Universidad de Valladolid (SPAIN)
About this paper:
Appears in: EDULEARN10 Proceedings
Publication year: 2010
Pages: 6416-6426
ISBN: 978-84-613-9386-2
ISSN: 2340-1117
Conference name: 2nd International Conference on Education and New Learning Technologies
Dates: 5-7 July, 2010
Location: Barcelona, Spain
Conventional techniques, underpinned by logic and rationality, have traditionally dominated management research and teaching, but do not seem the most suited to deal with the current turbulent times and are giving way to others based on Arts. Intuition, feeling, improvisation or imagination, aspects linked to individuals’ cognitive profile, are now coming to the fore. Arts have been and are currently being used in a variety of ways to contribute to developing business management experience, both in terms of content as well as skills. There are even those who go as far as to suggest that this forms part of a wider-ranging coming together between the world of business and the world of Arts. Areas such as music, literature or theatre have been used in management development. With regard to the latter, a wide range of programmes have been applied (such as improvisational theatre, humour based performances, and so on). We are therefore by no means dealing with a new phenomenon, although perhaps it is one which has not been employed to a great extent in business management teaching at universities in our country.
Theatre affords an opportunity to encourage learning and development in management. Theatre allows for the use of a range of techniques such as improvisation, voice and body control or staging, which stimulate interactive and participative learning. Applying such techniques may prove more complicated than applying conventional techniques and lead to certain reluctance when participants feel that they may lack talent, which brings us back to the issue of individuals’ cognitive profile. It has been highlighted, however, that use thereof does enhance creativity, an entrepreneurial thinking, teamwork, trust, interpersonal communication, learning or transfer of skills.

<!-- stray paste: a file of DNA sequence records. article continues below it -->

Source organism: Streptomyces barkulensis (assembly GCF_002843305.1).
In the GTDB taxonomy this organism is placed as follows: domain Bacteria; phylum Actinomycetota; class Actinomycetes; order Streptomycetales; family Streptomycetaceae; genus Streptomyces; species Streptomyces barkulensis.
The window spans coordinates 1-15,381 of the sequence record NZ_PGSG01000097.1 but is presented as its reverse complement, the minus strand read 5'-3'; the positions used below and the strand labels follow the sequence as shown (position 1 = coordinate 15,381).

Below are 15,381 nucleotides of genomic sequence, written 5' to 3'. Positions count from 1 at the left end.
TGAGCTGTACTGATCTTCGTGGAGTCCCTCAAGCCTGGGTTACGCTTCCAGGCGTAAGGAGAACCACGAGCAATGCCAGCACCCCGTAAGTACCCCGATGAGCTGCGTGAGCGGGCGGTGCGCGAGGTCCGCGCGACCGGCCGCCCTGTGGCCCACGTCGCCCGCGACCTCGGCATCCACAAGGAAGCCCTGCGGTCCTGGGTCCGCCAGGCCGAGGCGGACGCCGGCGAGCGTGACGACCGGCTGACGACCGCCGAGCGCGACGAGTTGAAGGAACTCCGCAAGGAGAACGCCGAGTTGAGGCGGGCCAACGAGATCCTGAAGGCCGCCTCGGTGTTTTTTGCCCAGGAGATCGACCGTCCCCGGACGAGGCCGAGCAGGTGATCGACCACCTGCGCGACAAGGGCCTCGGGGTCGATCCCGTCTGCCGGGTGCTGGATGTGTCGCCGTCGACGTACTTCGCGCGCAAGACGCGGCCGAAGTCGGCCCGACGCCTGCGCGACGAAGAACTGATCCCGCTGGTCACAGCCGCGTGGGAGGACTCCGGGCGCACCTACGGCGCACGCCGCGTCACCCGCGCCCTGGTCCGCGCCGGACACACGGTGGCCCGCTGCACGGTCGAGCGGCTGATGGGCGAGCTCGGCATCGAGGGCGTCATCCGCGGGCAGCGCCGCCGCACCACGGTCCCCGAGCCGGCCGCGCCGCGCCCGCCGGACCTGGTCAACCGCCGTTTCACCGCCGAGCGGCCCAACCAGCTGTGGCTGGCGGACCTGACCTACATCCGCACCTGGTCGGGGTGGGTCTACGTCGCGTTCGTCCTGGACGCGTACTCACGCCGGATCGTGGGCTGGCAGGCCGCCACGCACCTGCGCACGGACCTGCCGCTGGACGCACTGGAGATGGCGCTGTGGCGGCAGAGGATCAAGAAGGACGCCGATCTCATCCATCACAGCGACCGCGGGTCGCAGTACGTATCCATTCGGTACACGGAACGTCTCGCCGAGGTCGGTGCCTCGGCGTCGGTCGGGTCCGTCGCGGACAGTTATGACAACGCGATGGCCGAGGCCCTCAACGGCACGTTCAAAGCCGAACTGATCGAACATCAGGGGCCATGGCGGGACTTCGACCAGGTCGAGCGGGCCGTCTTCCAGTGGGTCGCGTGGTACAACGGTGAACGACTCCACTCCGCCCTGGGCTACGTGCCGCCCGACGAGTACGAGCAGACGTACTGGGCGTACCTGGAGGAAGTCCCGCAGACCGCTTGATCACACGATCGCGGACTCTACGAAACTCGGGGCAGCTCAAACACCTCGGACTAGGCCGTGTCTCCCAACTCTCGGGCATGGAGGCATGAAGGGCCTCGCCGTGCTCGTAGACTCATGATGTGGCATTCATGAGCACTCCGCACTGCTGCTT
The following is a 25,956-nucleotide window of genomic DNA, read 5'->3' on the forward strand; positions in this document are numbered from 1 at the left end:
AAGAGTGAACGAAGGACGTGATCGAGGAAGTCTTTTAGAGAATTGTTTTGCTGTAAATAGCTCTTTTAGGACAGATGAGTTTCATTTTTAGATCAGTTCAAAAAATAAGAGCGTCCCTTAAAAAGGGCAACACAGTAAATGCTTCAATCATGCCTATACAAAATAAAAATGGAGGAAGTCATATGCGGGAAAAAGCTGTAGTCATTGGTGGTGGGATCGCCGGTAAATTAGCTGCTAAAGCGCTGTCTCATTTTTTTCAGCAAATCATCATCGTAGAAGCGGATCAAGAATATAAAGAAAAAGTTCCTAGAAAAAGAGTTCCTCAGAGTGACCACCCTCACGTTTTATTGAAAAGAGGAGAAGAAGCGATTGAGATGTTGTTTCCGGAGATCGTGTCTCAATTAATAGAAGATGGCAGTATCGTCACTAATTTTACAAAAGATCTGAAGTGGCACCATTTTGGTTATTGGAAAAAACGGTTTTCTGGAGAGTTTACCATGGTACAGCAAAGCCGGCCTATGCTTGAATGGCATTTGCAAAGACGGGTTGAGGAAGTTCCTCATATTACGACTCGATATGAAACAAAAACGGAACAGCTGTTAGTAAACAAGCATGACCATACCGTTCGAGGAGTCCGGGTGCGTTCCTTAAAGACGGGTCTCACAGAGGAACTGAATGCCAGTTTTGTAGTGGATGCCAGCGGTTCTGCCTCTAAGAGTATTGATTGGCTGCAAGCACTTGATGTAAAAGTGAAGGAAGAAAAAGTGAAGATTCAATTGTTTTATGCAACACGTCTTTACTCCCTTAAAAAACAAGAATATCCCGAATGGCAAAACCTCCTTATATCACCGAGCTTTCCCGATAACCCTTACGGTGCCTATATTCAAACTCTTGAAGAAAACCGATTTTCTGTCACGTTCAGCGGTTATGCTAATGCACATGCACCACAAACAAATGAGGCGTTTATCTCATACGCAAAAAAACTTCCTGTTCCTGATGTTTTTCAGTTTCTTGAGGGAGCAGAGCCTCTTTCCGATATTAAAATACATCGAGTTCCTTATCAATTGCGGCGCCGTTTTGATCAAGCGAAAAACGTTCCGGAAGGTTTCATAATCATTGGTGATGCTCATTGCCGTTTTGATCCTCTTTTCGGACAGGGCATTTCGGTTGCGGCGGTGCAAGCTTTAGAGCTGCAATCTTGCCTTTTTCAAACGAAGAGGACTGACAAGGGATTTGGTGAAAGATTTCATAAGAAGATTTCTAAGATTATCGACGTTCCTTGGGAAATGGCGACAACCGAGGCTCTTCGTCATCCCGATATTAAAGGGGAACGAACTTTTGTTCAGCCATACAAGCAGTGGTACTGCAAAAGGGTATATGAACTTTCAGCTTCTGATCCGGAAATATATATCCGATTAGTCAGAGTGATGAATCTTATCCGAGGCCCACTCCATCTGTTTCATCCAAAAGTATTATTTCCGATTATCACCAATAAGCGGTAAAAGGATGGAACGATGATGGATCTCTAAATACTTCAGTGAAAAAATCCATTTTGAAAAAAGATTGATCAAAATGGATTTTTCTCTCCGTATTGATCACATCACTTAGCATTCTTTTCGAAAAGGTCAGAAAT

With a view to applying arts based techniques (particularly theatre) for the training and learning of future managers, a group of teachers at the University of Valladolid has set up a teaching innovation group whose activities commenced in the 2009-2010 academic year. The group is made up of university teachers from firms’ organisation, psychology and the teaching of body language at our university. Within this context, in March 2010 a workshop entitled “Further your communication, improvisation and sense of humour skills. This is your chance!” was held to provide students with a knowledge of management skills and how to develop them, focusing particularly on interpersonal skills. The workshop sought to foster the strengths (creativity, enhanced communication and interpersonal relations, trust or teamwork) which the extant literature highlights as emerging from the use of Arts in management training. To pinpoint possible reluctance, we addressed the issue of participants’ cognitive profile, bearing in mind that such profile refers to individual qualities as a whole related to the various ways in which subjects think and act.
To assess the impact which use of Arts, and particularly certain theatre techniques, may have on training and the acquisition of business management students’ interpersonal skills as well as their level of trust, we drew up a questionnaire to assess the workshop. The questionnaire was filled in by participants in the workshop when it had concluded. Based on the responses we will present the main findings and conclusions to emerge.
management training, arts, improvisation, humour, interpersonal skills.